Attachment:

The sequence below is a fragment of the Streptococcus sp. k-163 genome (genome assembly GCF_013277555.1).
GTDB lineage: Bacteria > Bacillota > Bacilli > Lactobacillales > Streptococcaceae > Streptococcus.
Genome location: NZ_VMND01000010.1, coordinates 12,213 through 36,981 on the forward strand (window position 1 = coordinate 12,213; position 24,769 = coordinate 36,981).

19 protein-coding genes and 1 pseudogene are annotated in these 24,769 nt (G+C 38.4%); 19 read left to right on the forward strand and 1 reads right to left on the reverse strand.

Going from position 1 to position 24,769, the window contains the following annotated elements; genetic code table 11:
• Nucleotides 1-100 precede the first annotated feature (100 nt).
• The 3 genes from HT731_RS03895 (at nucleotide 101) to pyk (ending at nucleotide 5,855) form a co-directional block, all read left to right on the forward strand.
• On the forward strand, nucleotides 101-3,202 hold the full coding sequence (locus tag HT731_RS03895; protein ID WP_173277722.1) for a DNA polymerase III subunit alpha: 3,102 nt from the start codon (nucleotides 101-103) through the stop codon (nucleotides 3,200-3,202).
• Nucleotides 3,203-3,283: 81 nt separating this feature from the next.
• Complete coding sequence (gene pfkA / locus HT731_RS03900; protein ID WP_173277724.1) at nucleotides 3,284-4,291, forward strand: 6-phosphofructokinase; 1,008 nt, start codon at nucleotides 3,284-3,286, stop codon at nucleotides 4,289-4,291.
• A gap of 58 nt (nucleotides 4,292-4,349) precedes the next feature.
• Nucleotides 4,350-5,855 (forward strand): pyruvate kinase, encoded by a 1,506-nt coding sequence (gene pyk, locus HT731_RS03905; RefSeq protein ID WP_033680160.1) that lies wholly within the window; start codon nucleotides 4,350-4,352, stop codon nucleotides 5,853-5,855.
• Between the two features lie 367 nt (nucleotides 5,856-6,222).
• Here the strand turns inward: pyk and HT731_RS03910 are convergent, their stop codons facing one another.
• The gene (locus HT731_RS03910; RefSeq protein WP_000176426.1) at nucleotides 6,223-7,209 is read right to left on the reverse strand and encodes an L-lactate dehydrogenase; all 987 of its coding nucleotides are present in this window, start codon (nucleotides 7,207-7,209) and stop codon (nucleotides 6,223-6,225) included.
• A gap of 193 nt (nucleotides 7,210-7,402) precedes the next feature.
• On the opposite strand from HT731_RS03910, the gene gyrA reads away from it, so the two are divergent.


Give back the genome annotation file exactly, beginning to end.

The sequence below is a fragment of the Streptococcus sp. k-163 genome (genome assembly GCF_013277555.1).
GTDB lineage: Bacteria > Bacillota > Bacilli > Lactobacillales > Streptococcaceae > Streptococcus.
Genome location: NZ_VMND01000010.1, coordinates 12,213 through 36,981 on the forward strand (window position 1 = coordinate 12,213; position 24,769 = coordinate 36,981).

19 protein-coding genes and 1 pseudogene are annotated in these 24,769 nt (G+C 38.4%); 19 read left to right on the forward strand and 1 reads right to left on the reverse strand.

Going from position 1 to position 24,769, the window contains the following annotated elements; genetic code table 11:
• Nucleotides 1-100 precede the first annotated feature (100 nt).
• The 3 genes from HT731_RS03895 (at nucleotide 101) to pyk (ending at nucleotide 5,855) form a co-directional block, all read left to right on the forward strand.
• On the forward strand, nucleotides 101-3,202 hold the full coding sequence (locus tag HT731_RS03895; protein ID WP_173277722.1) for a DNA polymerase III subunit alpha: 3,102 nt from the start codon (nucleotides 101-103) through the stop codon (nucleotides 3,200-3,202).
• Nucleotides 3,203-3,283: 81 nt separating this feature from the next.
• Complete coding sequence (gene pfkA / locus HT731_RS03900; protein ID WP_173277724.1) at nucleotides 3,284-4,291, forward strand: 6-phosphofructokinase; 1,008 nt, start codon at nucleotides 3,284-3,286, stop codon at nucleotides 4,289-4,291.
• A gap of 58 nt (nucleotides 4,292-4,349) precedes the next feature.
• Nucleotides 4,350-5,855 (forward strand): pyruvate kinase, encoded by a 1,506-nt coding sequence (gene pyk, locus HT731_RS03905; RefSeq protein ID WP_033680160.1) that lies wholly within the window; start codon nucleotides 4,350-4,352, stop codon nucleotides 5,853-5,855.
• Between the two features lie 367 nt (nucleotides 5,856-6,222).
• Here the strand turns inward: pyk and HT731_RS03910 are convergent, their stop codons facing one another.
• The gene (locus HT731_RS03910; RefSeq protein WP_000176426.1) at nucleotides 6,223-7,209 is read right to left on the reverse strand and encodes an L-lactate dehydrogenase; all 987 of its coding nucleotides are present in this window, start codon (nucleotides 7,207-7,209) and stop codon (nucleotides 6,223-6,225) included.
• A gap of 193 nt (nucleotides 7,210-7,402) precedes the next feature.
• On the opposite strand from HT731_RS03910, the gene gyrA reads away from it, so the two are divergent.